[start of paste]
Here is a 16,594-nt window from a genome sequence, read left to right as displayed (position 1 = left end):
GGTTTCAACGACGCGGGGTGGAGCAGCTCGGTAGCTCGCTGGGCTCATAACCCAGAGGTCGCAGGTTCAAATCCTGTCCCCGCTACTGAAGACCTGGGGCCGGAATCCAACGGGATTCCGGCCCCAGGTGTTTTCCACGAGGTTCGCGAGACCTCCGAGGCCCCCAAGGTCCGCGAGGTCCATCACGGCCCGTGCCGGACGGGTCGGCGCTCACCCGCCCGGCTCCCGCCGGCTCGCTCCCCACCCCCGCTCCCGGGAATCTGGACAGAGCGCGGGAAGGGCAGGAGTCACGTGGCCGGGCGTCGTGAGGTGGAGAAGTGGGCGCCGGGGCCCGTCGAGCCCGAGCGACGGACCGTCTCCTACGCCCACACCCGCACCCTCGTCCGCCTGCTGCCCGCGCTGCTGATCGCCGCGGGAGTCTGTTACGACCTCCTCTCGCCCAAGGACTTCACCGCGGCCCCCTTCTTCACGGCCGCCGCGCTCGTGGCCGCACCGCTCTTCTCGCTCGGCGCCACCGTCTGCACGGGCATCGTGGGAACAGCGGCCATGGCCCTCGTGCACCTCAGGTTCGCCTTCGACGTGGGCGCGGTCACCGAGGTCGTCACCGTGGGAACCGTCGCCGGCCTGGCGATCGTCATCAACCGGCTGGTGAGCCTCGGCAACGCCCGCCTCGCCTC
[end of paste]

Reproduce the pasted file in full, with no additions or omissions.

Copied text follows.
Here is a 16,594-nt window from a genome sequence, read left to right as displayed (position 1 = left end):
GGTTTCAACGACGCGGGGTGGAGCAGCTCGGTAGCTCGCTGGGCTCATAACCCAGAGGTCGCAGGTTCAAATCCTGTCCCCGCTACTGAAGACCTGGGGCCGGAATCCAACGGGATTCCGGCCCCAGGTGTTTTCCACGAGGTTCGCGAGACCTCCGAGGCCCCCAAGGTCCGCGAGGTCCATCACGGCCCGTGCCGGACGGGTCGGCGCTCACCCGCCCGGCTCCCGCCGGCTCGCTCCCCACCCCCGCTCCCGGGAATCTGGACAGAGCGCGGGAAGGGCAGGAGTCACGTGGCCGGGCGTCGTGAGGTGGAGAAGTGGGCGCCGGGGCCCGTCGAGCCCGAGCGACGGACCGTCTCCTACGCCCACACCCGCACCCTCGTCCGCCTGCTGCCCGCGCTGCTGATCGCCGCGGGAGTCTGTTACGACCTCCTCTCGCCCAAGGACTTCACCGCGGCCCCCTTCTTCACGGCCGCCGCGCTCGTGGCCGCACCGCTCTTCTCGCTCGGCGCCACCGTCTGCACGGGCATCGTGGGAACAGCGGCCATGGCCCTCGTGCACCTCAGGTTCGCCTTCGACGTGGGCGCGGTCACCGAGGTCGTCACCGTGGGAACCGTCGCCGGCCTGGCGATCGTCATCAACCGGCTGGTGAGCCTCGGCAACGCCCGCCTCGCCTC